It took a long time for Captain Azouli to confirm that this ship was here. Now she maybe wishes she wasn’t.Continue reading “Captain Azouli”
Reaching for Aphelion: an Interview with Gloria Reynolds
Gloria Reynolds is an aerospace engineer and comic artist living in the Pacific Northwest. Her posthuman science fiction comic Aphelion is something I’ve been longing for for years: a comic that stretches the imagination and shows images that are uncomfortably unfamiliar, but with rigorous, naturalistic thought applied to the setting and events. I put it on a very narrow shelf with PLANETES and, frankly, not much else.
Gloria sat down for a couple of hours with me on Skype and we chatted about engineering, science fiction, and creative process.
Continue reading “Reaching for Aphelion: an Interview with Gloria Reynolds”
Escaping The Habitats of Our Own Making: an interview with Simon Roy
Simon Roy’s new comic, Habitat, is, in the best way, horrifying. It connects the greatest taboo among most human cultures — cannibalism — with the sort of quotidian oppression that humans have lived with throughout most of our existence.
Continue reading “Escaping The Habitats of Our Own Making: an interview with Simon Roy”
The Tully Monster is So Weird, It’s Hard to Draw
The Tully Monster, Tullymonstrum gregarium, is an extinct creature from about 300 million years ago (That’s tens of millions of years before there were dinosaurs). It looks like a squid, has a single arm — elbow and all — and has a spinal cord, completely unlike a cephalopod.
It’s insanely weird.
Continue reading “The Tully Monster is So Weird, It’s Hard to Draw”
Tokarahia: a Sleek, Small Ancestor of the Largest Animal in History
The Tokarahia is a small (about 6m long), extinct ancestor of the modern baleen whales. It has a few, probably vestigial, peg teeth in the front of its jaws, but the rest of its mouth was almost certainly filled in with baleen. I love its sleek shape.
Continue reading “Tokarahia: a Sleek, Small Ancestor of the Largest Animal in History”
Captain Radish Saumet’s Spacesuit
We’ve seen Radish Saumet’s spacecraft, Happy Delivery, before! Her spacecraft doesn’t have much of an aesthetic (except for the spraypainted Jolly Roger on the side) because it’s so modular; Radish swaps parts as needed, keeping the ISp and thrust as high as she can afford.
Her spacesuit, on the other hand, is another matter. Over time, she’s swapped dozens of parts in and out to match her tiny frame and her habits. Barring repairs, though, it’s remained the way it is for the last couple of years. Continue reading “Captain Radish Saumet’s Spacesuit”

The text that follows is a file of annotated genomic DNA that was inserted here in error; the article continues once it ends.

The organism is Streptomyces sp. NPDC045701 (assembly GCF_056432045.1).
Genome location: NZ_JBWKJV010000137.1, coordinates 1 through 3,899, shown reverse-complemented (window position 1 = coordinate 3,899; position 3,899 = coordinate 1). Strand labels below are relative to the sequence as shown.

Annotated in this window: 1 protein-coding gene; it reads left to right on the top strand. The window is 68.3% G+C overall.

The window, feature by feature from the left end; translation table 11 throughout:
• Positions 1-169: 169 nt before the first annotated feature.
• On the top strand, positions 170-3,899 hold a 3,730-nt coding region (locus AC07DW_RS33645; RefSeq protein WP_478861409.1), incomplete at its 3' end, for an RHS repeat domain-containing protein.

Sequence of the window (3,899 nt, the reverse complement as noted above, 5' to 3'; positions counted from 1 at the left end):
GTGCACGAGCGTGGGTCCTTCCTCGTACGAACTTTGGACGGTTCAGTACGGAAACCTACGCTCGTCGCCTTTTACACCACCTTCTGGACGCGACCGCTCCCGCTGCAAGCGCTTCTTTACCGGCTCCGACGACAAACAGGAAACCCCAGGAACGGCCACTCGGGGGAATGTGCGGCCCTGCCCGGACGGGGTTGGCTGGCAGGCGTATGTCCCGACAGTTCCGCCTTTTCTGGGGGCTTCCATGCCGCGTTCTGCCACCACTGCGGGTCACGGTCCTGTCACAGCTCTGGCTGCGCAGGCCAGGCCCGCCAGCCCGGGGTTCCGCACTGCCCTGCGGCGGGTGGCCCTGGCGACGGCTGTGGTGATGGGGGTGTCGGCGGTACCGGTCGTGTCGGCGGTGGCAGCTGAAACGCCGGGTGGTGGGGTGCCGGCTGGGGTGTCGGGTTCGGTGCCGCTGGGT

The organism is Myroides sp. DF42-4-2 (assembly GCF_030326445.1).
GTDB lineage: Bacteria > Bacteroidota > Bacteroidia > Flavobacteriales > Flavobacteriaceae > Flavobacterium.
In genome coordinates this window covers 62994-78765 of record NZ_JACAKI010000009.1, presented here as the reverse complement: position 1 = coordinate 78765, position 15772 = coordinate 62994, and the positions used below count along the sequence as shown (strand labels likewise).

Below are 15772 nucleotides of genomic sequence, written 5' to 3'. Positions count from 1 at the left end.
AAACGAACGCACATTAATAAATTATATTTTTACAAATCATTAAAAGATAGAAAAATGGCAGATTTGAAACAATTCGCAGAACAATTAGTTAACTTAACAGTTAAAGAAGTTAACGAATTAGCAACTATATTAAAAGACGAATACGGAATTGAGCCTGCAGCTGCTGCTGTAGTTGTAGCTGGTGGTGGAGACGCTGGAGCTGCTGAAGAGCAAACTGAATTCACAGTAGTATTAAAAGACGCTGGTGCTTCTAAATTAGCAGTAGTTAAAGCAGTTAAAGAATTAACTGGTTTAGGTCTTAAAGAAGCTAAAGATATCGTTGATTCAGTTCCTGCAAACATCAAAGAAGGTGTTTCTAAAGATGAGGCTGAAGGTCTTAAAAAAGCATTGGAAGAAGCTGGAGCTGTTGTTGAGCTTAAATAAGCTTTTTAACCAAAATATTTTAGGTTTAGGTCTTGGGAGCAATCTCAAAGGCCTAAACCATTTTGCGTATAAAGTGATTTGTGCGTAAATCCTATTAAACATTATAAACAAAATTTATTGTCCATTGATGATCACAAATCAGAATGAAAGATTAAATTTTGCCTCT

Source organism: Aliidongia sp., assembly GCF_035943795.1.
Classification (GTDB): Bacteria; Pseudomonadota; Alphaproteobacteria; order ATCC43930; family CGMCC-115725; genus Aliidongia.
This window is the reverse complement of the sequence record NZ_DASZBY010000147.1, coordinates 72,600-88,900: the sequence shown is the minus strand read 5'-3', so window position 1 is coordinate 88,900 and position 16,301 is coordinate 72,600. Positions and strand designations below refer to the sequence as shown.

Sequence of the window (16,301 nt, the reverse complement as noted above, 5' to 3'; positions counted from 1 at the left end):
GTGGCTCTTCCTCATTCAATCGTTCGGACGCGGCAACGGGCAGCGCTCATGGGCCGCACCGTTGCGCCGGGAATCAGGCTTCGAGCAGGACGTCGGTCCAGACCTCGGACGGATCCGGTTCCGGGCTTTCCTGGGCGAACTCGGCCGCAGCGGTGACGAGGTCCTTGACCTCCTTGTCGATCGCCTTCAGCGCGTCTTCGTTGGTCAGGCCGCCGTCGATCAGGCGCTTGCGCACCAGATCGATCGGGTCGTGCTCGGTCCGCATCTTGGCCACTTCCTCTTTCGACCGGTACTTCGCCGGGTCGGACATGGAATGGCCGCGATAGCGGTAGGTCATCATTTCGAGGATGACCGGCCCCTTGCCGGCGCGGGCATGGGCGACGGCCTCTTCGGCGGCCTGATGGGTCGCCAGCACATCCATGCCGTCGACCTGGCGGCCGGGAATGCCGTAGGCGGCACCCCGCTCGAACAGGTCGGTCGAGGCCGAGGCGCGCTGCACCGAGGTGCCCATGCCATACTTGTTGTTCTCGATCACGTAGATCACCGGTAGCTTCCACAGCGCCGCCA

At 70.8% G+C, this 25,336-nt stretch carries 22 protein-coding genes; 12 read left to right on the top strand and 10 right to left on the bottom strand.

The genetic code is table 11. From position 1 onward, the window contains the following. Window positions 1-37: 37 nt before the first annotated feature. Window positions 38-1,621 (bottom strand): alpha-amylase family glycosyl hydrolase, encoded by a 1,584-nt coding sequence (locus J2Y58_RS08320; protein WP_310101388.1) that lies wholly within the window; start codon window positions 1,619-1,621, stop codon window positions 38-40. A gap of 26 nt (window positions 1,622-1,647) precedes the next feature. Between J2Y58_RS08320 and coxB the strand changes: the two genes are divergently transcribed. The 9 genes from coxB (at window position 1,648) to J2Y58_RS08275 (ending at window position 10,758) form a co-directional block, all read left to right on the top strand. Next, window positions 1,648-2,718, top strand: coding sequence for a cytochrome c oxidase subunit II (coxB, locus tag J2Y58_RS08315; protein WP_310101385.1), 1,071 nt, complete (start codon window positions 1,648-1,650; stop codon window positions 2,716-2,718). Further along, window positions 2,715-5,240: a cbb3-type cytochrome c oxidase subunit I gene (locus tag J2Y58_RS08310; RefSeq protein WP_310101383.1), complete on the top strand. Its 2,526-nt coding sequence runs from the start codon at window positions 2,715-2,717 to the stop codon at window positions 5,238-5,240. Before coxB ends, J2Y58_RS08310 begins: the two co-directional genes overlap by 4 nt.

Corvosapien Physical Sophontology
Corvosapiens (or, as they call themselves, “people”) have a rich and varied physical culture. However, because of their greater mobility than earthbound humans, aesthetic principles and philosophical structures often spread more quickly than they did when primates were the custodians of the civilization meme.
Pris is More Cyborg than Woman
At the beginning of Blade Runner, Captain Bryant tells us that (editing errors aside) four replicants have escaped their restraints and have flown to Earth. The oldest of them is Roy Batty (incept date: January 8, 2016), followed closely by Pris (February 14, 2016). Of the replicants, they’re emotionally closest to each other; where Zhora and Leon seem to be living together as a matter of convenience, Roy and Pris seem to be traveling and living together because they like each other, they miss each other when they’re gone, and they share an objective. But Pris is different from Roy.
The Question Is Not Whether Deckard Is A Replicant, But Whether Roy Is A Person
Blade Runner is a near-perfect vision. What I love most about it is its willingness to embrace the Noir idiom, not just in its visuals, but in the ambivalent moral position of its protagonist, Roy Batty. Continue reading “The Question Is Not Whether Deckard Is A Replicant, But Whether Roy Is A Person”
This is a script derived from something much like the Roman alphabet and used to write an English-like language that has evolved over the course of centuries, separated from any other speakers. There are some distinct features of it; noticeably, the “qu” digraph is extinct, though the various “*h” digraphs remain. You’ll notice also that the x is the familiar one we use as the most basic element of algebra and logic. You’ll also note that several other commonly used Greek letters — rho and phi — are hybridized with their Roman counterparts.